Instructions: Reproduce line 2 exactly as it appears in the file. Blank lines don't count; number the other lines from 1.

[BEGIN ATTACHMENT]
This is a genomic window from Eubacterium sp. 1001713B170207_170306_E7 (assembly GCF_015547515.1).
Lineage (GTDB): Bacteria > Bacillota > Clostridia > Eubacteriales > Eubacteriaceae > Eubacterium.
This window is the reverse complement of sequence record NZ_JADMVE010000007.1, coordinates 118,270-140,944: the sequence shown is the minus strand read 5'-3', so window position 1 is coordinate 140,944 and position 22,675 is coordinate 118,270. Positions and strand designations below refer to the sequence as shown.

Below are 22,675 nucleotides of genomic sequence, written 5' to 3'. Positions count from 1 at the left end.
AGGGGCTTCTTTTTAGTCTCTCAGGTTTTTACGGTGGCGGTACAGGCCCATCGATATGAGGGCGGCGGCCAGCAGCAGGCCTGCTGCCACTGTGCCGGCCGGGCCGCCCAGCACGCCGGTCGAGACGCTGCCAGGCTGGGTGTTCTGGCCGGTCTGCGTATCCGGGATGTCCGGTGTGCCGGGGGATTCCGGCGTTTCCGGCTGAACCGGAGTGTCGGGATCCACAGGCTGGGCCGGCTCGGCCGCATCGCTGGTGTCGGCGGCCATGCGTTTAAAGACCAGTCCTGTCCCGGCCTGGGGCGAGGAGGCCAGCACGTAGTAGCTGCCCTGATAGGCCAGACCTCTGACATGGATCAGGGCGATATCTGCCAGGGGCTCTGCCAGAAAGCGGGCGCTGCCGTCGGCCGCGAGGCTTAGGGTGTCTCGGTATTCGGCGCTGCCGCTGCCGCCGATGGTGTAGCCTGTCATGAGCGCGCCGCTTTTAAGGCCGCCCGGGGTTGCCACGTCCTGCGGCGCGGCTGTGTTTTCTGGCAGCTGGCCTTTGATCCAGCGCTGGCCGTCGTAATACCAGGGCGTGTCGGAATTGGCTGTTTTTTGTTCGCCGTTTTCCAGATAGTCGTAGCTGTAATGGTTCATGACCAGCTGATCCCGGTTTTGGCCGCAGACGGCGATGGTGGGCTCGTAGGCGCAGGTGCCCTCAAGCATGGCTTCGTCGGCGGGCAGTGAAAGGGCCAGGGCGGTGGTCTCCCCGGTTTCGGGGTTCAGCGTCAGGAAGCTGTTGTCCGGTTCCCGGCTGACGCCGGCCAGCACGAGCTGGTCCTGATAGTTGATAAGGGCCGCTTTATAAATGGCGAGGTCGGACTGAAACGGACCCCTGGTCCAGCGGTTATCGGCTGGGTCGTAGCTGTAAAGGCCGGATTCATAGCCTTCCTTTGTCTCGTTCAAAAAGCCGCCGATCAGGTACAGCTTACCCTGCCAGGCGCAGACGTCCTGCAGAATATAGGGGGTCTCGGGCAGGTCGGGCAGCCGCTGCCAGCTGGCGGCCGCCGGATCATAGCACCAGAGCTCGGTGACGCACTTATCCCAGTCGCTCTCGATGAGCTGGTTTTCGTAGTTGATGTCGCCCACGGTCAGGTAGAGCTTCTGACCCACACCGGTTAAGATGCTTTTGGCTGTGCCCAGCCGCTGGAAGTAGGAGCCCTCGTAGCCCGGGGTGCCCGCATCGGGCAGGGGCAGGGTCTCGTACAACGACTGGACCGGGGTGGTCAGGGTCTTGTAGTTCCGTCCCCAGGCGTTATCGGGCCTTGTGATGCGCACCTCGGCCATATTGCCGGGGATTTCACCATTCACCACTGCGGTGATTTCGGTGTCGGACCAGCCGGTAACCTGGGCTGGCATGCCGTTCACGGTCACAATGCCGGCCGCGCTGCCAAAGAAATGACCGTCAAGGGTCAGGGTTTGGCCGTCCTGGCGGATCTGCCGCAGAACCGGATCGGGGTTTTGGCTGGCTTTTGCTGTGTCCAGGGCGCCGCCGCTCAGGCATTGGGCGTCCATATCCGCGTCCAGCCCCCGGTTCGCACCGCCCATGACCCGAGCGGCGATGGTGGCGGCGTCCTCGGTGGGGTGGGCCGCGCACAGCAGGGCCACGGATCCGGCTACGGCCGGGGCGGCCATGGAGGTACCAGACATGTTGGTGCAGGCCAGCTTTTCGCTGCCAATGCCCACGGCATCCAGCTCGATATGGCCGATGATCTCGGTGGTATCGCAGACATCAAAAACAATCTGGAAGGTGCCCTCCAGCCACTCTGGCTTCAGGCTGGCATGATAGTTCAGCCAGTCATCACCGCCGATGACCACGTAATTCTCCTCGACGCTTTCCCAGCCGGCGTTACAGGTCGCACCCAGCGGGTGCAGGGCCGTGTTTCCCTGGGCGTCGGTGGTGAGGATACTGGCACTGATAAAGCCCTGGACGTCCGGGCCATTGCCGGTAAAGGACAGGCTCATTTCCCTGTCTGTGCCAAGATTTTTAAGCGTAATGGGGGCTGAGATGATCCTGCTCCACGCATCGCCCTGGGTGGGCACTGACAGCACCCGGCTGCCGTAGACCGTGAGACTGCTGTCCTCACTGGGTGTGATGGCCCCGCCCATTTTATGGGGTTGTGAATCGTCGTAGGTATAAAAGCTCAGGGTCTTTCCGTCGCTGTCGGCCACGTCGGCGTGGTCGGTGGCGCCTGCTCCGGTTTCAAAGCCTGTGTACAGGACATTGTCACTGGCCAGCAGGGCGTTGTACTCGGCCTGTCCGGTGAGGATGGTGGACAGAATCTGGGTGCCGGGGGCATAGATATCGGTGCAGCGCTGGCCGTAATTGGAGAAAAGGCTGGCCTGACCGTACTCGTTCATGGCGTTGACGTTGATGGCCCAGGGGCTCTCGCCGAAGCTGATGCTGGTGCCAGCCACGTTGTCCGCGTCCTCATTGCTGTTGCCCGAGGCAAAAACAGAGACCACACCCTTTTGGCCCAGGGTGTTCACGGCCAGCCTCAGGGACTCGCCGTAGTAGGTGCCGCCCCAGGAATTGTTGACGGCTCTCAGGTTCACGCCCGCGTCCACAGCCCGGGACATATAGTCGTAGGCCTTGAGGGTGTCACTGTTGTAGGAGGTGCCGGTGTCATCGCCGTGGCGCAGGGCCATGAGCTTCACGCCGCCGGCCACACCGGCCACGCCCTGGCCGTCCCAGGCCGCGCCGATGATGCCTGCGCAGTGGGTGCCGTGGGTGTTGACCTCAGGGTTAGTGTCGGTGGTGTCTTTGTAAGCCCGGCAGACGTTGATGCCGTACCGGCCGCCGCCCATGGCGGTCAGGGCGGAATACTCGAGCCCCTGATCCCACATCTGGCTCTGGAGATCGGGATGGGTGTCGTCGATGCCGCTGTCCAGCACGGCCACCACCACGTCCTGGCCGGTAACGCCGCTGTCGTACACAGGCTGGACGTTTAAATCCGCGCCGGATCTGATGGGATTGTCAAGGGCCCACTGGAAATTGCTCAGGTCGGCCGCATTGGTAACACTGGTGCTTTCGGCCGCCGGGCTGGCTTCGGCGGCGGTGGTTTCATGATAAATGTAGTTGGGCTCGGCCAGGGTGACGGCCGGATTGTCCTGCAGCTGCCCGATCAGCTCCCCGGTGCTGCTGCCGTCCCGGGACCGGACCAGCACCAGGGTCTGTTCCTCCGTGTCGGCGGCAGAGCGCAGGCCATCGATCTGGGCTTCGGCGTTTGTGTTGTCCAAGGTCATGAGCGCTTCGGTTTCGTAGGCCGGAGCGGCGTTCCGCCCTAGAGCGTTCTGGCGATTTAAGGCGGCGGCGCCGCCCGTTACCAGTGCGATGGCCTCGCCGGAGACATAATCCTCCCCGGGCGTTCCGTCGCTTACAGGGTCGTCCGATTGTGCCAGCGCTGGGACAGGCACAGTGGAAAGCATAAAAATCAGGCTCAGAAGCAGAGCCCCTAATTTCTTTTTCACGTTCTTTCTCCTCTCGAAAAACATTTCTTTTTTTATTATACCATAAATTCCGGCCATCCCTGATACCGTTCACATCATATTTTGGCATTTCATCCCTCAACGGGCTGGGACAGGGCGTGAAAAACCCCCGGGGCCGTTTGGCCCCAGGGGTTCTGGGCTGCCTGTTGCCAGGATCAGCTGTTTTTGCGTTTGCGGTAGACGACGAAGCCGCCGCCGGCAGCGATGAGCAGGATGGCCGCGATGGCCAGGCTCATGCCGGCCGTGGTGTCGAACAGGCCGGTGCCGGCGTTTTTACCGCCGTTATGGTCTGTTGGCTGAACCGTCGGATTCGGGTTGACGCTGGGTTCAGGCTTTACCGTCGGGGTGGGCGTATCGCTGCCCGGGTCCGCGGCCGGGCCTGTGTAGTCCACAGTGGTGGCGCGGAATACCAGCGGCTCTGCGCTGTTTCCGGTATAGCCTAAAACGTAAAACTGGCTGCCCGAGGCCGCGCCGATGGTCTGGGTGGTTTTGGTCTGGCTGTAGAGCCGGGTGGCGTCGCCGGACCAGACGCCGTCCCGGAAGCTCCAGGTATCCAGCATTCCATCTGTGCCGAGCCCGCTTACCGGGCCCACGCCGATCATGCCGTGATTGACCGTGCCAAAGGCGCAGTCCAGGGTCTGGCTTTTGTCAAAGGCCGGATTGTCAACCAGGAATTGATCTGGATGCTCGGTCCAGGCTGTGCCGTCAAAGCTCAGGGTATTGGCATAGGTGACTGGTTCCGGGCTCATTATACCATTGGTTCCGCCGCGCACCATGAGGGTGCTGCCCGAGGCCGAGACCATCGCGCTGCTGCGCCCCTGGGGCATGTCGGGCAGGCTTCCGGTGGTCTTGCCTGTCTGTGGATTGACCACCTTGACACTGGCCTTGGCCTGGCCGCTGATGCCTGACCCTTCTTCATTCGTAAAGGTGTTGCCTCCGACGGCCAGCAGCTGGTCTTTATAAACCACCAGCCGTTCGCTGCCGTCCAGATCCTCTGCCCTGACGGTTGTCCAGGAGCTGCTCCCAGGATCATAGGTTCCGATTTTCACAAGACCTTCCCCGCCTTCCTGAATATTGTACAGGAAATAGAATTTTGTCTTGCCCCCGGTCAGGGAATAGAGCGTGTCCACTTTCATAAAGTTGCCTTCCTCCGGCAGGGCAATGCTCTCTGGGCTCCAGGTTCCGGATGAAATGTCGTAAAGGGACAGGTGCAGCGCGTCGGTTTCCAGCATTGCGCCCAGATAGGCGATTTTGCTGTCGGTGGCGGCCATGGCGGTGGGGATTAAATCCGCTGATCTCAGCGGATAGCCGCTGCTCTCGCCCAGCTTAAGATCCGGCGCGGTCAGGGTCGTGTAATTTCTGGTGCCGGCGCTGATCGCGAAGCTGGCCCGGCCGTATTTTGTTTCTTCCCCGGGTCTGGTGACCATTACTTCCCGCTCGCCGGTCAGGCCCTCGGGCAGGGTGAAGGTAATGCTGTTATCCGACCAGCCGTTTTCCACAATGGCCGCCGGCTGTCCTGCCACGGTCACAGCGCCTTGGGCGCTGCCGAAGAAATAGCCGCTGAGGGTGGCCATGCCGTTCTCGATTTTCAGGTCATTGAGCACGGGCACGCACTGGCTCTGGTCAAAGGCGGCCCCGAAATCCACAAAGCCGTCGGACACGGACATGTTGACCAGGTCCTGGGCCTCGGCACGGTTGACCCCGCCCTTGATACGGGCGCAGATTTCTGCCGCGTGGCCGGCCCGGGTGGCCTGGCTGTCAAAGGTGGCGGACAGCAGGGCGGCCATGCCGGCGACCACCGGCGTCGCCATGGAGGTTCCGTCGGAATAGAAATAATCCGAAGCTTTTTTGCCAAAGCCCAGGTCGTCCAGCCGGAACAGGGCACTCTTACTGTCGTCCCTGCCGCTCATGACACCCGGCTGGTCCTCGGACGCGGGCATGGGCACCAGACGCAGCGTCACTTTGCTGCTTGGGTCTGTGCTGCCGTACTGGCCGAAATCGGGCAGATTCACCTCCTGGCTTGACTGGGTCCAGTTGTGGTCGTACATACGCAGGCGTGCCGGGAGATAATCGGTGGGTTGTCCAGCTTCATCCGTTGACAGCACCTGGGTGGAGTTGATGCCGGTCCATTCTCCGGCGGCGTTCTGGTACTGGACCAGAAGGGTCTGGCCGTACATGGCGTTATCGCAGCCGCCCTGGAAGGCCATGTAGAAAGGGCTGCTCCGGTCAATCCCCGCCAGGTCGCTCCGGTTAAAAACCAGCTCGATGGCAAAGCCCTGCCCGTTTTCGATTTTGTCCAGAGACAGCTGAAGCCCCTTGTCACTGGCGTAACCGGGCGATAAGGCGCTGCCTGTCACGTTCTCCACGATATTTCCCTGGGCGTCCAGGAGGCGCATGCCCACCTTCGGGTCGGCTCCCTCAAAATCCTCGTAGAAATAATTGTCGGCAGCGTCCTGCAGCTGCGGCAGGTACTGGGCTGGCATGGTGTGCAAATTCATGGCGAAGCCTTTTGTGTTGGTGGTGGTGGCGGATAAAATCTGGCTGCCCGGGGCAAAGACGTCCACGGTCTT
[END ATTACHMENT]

Lineage (GTDB): Bacteria > Bacillota > Clostridia > Eubacteriales > Eubacteriaceae > Eubacterium.